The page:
By Adam Lovinus
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One Tribe Nation are the band guitarist Michael Sanders has been waiting for.
The Afro-Latin funk rockers—who represent an array of ethnicities and musical influences—mirror their Los Angeles home base in sound and spirit. An earlier incarnation of the group came about via Sanders' solo project, which was propelled by session musicians in 2006 after he moved to the sprawling metropolis from Canada with material in tow. Now, with an established core of bassist Dave Flice, vocalist Quetzal Guerrero and David "Young Professor" Cowen on drums, rounding out a more collaborative vision finally became possible.
"My biggest achievement was to manage to get such great musicians to play some of my music, write with me and share their music as well," Sanders says.
The effort culminated in last month's incentive-laden early release of We Are the One on the band's website. The diverse sounds of Latin, funk, reggae and rock are seamlessly interwoven on the new album's 11 songs.
"I'm part Indian, part African-American, Irish, Scottish, Canadian," Sanders says. "For guys like us who grow up with these multicultural backgrounds, I think it's pretty natural to just want to mix everything."
The oneness of One Tribe Nation's identity is not solely relegated to their sonic expression, either. "It's a euphemism for human rights," Sanders says of the band name. "People get way too hung up on their own little clique to the point where they exclude other people."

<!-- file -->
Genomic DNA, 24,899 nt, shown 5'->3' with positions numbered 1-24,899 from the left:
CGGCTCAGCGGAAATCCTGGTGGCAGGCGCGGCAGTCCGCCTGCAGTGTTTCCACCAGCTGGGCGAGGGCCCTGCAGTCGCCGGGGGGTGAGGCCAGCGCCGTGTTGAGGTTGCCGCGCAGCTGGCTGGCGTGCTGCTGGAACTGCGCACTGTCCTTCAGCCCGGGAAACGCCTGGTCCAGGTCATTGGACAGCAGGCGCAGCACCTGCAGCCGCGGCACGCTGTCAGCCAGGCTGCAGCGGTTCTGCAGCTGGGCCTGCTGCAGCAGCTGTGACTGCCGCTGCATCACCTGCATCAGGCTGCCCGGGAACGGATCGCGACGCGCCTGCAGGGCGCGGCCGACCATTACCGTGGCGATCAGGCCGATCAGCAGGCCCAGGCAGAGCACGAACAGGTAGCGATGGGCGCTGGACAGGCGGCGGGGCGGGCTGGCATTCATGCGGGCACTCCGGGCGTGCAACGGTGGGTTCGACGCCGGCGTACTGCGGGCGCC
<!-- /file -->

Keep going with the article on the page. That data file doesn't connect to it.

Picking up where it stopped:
In seeking to rock the masses from dissension into unity, the group look to musicians who flourished during the mid-'60s and '70s, tapping into the wealth of their example to create a new-century sound. The imprint of WAR's funk, Santana's spirit and Curtis Mayfield's soul is evident on We Are the One. "I started getting away from the heavier music and more into Afro-Cuban and Latin music," Sanders says of his own evolution as a metal guitarist. "Trying to combine that with my rock roots is how a lot of this came up."
While One Tribe Nation were preparing their new music for release, they had a chance to perform for a receptive audience. Politicized encampments collectively known as "Occupy" spread across the country last fall and City Hall was the epicenter in the band's hometown.
"We went there because we wanted to play for the people that were really on the frontlines of what we saw as a pretty defining battle between corporations and just regular folks," Sanders says of their October performance atop the steps of Occupy LA. "The energy of the day was really, really special."
He had also invited friend and filmmaker Leonardo Bondani to document the moment, which transformed into a notable music video for the aptly titled single "It's Time."
Soon, it will be time for We Are the One to be released nationwide on the politically charged date of May 1, otherwise known globally as May Day. With that, One Tribe Nation aspire to take their musical message wherever an open ear feels compelled to listen.
"We're hoping to reach and communicate with as many people as we possibly can," Sanders says. "We just want to build a movement, make more records, and bring more people along for the ride."
This article appeared in print as "One Love: One Tribe Nation get together to feel all right, and to mobilize."